Shakespeare's Timeless Love Story Retold In Film

1264 words - 6 pages

“He was not of an age, but for all time!”, described Ben Jonson in regards to Shakespeare (qtd. in Chrisp 62). As research proves, there is no doubt to the truth of this statement. Adding to Jonson’s words in regards to Shakespeare’s timelessness Peter Chrisp explains that “there have been more than 500 film and TV adaptations of Shakespeare’s dramas” (Chrisp 65; Mabillard). Furthermore, in the introduction to Gnomeo and Juliet, a Red Good Gnome says, “The story we are about to tell has been told before… a lot” (Asbury, “Gnomeo & Juliet”). While likely meant as simply another comedic line in film, there is significant truth to that statement. Regarding this, within the theater and film industries Romeo and Juliet is very recognizable. As a timeless love story for generation after generation, Shakespeare’s Romeo and Juliet has been retold several times in film from how it was originally performed, to the films where it was directly adapted, and films where it has been artistically adapted.
As the production that inspired many films, Shakespeare’s original Romeo and Juliet was a tragedy written to be performed (Chrisp 62). Shakespeare’s love story was one of his earliest tragedies with quite the history. Romeo and Juliet is broadly agreed to have first appeared around 1595 (Chrisp 65). From the beginning, it was truly a love story written for the stage. As a play, one of the most important aspects of the story was it’s performance. Shakespeare’s story, “historically set in the 14th century Verona”, was far away from his own home (Johnson). Another fun fact is that during the late 1500s women were played by men, and Romeo and Juliet was no exception (Chrisp 42). Given the evidence, however, it was not the performance that made Romeo and Juliet timeless, but rather it was the tragic storyline. Romeo and Juliet is one of Shakespeare’s best-known tragedies (Chrisp 50). The play’s plotline follows two star-crossed lovers who despite their families feud find themselves so lovestruck they would rather kill themselves than live without each other (Rosenthal 119). Consequently Shakespeare’s early love story written to be performed with it’s tragic plot line makes Romeo and Juliet just the production to inspire the many films brought with the 20th century (see Figure 1).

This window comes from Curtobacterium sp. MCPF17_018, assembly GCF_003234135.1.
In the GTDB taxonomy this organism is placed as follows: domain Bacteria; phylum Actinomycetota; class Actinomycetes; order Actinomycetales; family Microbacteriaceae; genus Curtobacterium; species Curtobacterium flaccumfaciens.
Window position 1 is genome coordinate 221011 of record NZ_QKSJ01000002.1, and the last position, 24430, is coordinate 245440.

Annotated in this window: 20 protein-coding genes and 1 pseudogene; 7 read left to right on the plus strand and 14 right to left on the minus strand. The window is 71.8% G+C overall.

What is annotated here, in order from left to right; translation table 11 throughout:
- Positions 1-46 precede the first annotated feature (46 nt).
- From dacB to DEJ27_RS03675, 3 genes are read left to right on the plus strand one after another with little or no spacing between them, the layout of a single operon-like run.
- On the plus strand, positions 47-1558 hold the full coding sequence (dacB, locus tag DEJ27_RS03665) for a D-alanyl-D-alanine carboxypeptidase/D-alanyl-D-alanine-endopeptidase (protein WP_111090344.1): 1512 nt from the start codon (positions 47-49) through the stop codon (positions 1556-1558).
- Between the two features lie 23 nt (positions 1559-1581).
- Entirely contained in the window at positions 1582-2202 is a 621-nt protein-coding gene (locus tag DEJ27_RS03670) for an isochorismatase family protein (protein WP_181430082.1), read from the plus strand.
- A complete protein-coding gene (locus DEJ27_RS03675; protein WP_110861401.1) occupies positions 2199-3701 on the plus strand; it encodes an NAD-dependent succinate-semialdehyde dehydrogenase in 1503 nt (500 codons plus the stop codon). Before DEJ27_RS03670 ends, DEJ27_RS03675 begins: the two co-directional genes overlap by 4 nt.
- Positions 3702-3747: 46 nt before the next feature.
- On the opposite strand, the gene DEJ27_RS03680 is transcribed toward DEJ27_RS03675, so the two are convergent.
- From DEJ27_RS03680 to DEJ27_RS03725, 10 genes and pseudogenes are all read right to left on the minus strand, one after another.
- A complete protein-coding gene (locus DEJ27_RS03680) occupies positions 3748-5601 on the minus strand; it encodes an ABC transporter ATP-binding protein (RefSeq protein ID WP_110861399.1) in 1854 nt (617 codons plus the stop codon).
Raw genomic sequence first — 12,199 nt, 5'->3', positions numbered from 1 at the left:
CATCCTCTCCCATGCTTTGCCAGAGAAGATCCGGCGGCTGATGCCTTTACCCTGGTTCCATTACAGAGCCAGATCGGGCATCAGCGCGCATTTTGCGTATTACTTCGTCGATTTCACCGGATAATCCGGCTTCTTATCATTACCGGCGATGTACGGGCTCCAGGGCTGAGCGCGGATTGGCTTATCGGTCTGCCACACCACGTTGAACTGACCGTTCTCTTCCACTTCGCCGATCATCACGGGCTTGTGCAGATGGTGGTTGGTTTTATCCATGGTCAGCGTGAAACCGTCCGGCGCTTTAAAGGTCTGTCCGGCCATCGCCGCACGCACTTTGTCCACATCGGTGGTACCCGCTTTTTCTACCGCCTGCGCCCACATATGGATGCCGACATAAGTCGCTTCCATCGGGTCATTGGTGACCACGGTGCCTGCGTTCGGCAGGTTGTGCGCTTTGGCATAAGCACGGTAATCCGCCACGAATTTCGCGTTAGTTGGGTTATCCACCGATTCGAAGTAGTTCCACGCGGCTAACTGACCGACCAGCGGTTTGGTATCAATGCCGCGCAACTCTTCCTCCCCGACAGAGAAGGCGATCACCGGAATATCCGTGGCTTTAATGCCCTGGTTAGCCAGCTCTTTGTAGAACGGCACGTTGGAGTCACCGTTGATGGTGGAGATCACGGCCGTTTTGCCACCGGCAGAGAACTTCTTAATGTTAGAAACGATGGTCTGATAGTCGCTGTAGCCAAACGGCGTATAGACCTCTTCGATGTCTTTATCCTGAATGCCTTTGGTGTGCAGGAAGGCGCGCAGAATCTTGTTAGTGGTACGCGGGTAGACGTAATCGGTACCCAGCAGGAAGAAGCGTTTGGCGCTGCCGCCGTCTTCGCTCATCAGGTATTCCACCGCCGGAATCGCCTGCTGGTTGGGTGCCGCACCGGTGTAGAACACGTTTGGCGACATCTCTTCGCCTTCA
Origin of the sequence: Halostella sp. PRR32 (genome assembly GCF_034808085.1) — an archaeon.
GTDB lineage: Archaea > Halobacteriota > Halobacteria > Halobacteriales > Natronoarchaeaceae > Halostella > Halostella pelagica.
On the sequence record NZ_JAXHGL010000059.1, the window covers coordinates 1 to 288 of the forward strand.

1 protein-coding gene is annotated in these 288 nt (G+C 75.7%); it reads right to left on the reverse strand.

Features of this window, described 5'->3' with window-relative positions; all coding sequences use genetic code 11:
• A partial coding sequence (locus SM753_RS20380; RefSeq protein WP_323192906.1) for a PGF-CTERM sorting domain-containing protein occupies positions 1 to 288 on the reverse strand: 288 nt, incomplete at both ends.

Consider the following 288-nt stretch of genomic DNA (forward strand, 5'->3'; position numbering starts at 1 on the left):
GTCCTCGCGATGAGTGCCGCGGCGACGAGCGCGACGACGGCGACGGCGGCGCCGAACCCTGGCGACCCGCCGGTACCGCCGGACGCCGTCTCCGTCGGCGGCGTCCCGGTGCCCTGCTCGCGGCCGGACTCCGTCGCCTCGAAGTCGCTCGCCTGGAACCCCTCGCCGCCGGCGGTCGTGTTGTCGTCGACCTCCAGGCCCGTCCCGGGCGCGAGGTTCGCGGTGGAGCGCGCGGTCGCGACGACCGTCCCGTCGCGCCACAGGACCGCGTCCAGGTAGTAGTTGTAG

Some of the most dramatic films inspired by Romeo and Juliet directly used Shakespeare’s sonnets in the films. First of all 1936 brought MGM’s black-and-white Romeo and Juliet produced by Irving G. Thalberg. On the good side, the film was unbelievably luxurious and authentic, spending close to the equivalent of $80 million dollars (Rosenthal 122). Sadly the young lovers could not be accurately portrayed by the well-aged actors of 35 and 43 years (Rosenthal 122). As the 19th century continued, Franco Zeffirelli directed his highly successful 1968 Romeo and Juliet in full color (Zeffirelli, “Romeo and Juliet”). Contradicting the 1938 rendition, “he chose actors almost as young as their...

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